Basic Program

The first year program is much the same for all professional curricula in the College of Engineering.  Each curriculum requires completion of the Basic Program as well as the curriculum designated requirements.

The Basic Program is a set of courses common to all engineering curricula, while the curriculum designated requirements are courses required by individual curricula. The student who desires to receive the bachelor’s degree in a minimum time will find it desirable to select a curriculum as soon as possible.

Basic Program Rule
Students enrolled in the College of Engineering must satisfy both of the following requirements before enrolling in the professional courses (200-level and above) offered by departments in the Engineering College:

  1. Completion of the basic program with a grade point average of 2.00 or better in the basic program courses.
  2. A cumulative grade point average of 2.00 or better for all courses taken at Iowa State

Lib 160. Information Literacy

(1-0) Cr. 1. F.S.SS. Prereq: For students whose native language is not English: Completion of ENGL 101 requirement.
Eight-week course required for undergraduate degree. Provides a solid understanding of information literacy and the research process with emphases on finding, evaluating, and using scholarly information; the ethical and legal framework related to information use; and utilization of library discovery tools. To be taken as early as possible in the student’s undergraduate career. See course descriptions of ENGL 150 and ENGL 250 for requirements related to LIB 160. Offered on a satisfactory-fail basis only.

Chem 167. General Chemistry for Engineering Students.

(4-0) Cr. 4. F.S.  Prereq: Math 140 or the high school equivalent and one year of traditional college prep chemistry or Chem 50. Principles of chemistry and properties of matter explained in terms of modern chemical theory with emphasis on topics of general interest to the engineer.

This is an accelerated course designed for students with an excellent preparation in math and science and is a terminal course intended for engineering students who do not plan to take additional courses in chemistry. Credit may not be applied toward graduation for both 160 and another chemistry course. Only one of 163, 165, 167, and 177 may count toward graduation. Only one of 155, 163, 167, and 177 may count toward graduation.

Credit by examination (test-out exams) for 167 is available only to students who are not currently enrolled in the course.

Engr 101. Engineering Orientation.

(1-0) Cr. R. F.S. Introduction to the College of Engineering and the engineering profession. Considerations in choosing an engineering curriculum. Information concerning university and college policies, procedures, and resources. Opportunities to interact with departments.


Math 165. Calculus I.
(4-0) Cr. 4. F.S.SS. Prereq: Satisfactory performance on placement exam, 2 years of high school algebra, 1 year of geometry, 1 semester of trigonometry or enrollment in 141 or 142. Differential calculus, applications of the derivative, introduction to integral calculus. Only one of 151 or 160 or the sequence 165-166, or the sequence 181-182 may be counted towards graduation.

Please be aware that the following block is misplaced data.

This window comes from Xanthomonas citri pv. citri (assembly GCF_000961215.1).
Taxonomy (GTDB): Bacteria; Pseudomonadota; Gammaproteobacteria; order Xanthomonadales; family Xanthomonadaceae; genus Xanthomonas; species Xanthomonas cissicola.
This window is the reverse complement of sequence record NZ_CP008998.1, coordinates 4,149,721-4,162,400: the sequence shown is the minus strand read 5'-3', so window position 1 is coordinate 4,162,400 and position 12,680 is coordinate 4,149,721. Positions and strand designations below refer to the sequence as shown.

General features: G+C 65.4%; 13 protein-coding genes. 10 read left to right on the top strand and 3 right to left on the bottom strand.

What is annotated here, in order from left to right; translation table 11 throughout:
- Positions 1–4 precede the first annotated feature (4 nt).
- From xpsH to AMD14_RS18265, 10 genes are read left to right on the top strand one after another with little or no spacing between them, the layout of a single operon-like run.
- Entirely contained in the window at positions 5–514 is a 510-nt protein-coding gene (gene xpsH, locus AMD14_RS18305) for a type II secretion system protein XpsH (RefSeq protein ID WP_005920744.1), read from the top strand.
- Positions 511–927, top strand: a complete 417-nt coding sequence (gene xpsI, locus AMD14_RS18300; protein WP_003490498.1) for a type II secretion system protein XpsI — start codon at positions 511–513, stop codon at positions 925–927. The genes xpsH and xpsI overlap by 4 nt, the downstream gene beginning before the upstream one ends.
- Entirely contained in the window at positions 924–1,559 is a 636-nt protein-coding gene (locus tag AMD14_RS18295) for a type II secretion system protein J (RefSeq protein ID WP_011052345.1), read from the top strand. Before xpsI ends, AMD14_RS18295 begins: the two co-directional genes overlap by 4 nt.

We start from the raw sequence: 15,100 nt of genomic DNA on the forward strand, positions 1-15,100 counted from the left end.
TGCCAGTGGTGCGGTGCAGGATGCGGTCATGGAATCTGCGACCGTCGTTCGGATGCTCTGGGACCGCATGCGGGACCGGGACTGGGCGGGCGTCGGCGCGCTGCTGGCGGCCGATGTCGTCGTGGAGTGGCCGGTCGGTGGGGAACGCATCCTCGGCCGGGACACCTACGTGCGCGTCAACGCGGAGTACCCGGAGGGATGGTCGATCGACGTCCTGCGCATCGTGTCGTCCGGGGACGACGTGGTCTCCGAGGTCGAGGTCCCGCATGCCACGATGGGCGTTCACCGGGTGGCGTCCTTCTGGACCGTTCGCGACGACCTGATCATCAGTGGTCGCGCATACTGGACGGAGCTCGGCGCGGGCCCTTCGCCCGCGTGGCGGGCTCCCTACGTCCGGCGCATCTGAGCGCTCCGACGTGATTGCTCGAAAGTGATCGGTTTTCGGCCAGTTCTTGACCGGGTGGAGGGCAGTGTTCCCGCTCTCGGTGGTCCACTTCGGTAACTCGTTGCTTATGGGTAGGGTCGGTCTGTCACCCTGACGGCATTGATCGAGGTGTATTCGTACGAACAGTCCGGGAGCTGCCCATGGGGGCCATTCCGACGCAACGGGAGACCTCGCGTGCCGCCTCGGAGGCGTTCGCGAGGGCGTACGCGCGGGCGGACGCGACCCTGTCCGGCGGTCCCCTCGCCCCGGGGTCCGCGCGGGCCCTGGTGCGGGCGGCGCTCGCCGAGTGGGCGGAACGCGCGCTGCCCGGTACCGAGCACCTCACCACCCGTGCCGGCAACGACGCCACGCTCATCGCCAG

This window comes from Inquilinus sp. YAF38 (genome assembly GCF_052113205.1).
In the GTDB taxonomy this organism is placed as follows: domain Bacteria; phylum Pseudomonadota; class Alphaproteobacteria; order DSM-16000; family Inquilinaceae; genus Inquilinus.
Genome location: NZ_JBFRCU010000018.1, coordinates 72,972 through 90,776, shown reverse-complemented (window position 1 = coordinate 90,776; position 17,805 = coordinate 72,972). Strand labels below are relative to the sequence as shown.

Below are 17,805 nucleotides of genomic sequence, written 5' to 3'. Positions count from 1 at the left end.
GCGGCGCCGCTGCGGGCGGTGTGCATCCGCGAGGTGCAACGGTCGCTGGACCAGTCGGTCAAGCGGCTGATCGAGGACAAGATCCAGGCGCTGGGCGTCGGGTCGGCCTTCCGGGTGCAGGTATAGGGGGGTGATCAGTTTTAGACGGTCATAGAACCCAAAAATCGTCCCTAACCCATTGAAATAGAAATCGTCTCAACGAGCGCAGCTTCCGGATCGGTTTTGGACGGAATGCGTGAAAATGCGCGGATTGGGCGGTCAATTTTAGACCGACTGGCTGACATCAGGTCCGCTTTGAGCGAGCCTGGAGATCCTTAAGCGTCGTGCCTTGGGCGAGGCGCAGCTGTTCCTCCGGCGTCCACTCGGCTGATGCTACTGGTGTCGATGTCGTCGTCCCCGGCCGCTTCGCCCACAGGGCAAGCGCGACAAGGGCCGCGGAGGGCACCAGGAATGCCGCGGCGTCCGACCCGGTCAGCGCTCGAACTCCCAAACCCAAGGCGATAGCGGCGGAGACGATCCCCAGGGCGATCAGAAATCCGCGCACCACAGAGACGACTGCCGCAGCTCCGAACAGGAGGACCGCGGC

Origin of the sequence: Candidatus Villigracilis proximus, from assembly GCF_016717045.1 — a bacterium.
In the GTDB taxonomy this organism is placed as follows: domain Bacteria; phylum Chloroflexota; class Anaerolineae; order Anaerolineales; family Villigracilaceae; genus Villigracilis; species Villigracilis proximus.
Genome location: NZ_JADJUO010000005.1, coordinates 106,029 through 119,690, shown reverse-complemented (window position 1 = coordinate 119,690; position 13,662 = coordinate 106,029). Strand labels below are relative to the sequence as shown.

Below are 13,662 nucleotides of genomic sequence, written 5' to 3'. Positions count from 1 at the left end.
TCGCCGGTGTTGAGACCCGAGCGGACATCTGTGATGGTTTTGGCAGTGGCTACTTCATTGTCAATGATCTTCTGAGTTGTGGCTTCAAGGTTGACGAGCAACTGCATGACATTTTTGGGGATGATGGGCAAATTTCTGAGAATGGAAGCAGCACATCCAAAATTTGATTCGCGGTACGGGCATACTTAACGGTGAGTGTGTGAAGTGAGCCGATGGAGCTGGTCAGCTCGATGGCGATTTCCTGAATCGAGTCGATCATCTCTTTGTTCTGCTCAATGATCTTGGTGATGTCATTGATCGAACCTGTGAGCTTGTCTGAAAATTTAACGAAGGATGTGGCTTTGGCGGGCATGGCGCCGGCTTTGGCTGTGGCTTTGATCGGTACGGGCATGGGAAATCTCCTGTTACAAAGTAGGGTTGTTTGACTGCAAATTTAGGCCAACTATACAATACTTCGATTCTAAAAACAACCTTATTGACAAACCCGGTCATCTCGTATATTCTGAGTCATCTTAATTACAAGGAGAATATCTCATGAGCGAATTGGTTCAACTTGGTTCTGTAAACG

Math 166. Calculus II.
(4-0) Cr. 4. F.S.SS. Prereq: Grade of C- or better in 165, 165H, or high math placement scores. Integral calculus, applications of the integral, infinite series. Only one of 151, 160, the sequence 165-166, or the sequence 181-182 may be counted towards graduation.


You must average at least a C in these courses, with neither grade below a C.
Engl 150. Critical Thinking and Communication.
(3-0) Cr. 3. F.S.SS. Prereq: Concurrent enrollment in Lib 160. Application of critical reading and thinking abilities to topics of civic and cultural importance. Introduction of basic oral, visual, and electronic communication principles to support writing development. Initiation of communication portfolio.
Engl 250. Written, Oral, Visual, and Electronic Composition.
(3-0) Cr. 3. F.S.SS. Prereq: 150 or exemption from 150; sophomore classification or exemption from 150; credit for or concurrent enrollment in Lib 160. Analyzing, composing, and reflecting on written, oral, visual, and electronic (WOVE) discourse within academic, civic, and cultural contexts. Emphasis on supporting a claim and using primary and secondary sources. Continued development of student portfolio.

Engr 160. Engineering Problems with Computer Applications Laboratory.

(2-2) Cr. 3. F.S.SS.  Prereq: Satisfactory scores on mathematics placement examinations; credit or enrollment in Math 142, 165. Solving engineering problems and presenting solutions through technical reports. Significant figures. Use of SI units. Graphing and curve-fitting. Flowcharting. Introduction to material balance, mechanics, electrical circuits, statistics and engineering economics. Use of spreadsheet programs to solve and present engineering problems. Solution of engineering problems using computer programming languages.

Phys 221. Introduction to Classical Physics

I. (4.5-1) Cr. 5. F.S.SS. Prereq: Credit or enrollment in Math 166. For engineering and science majors. 3 hours of lecture each week plus 3 recitations and 1 laboratory every 2 weeks. Elementary mechanics including kinematics and dynamics of particles, work and energy, linear and angular momentum, conservation laws, rotational motion, oscillations, gravitation. Electric forces and fields. Electrical currents; DC circuits.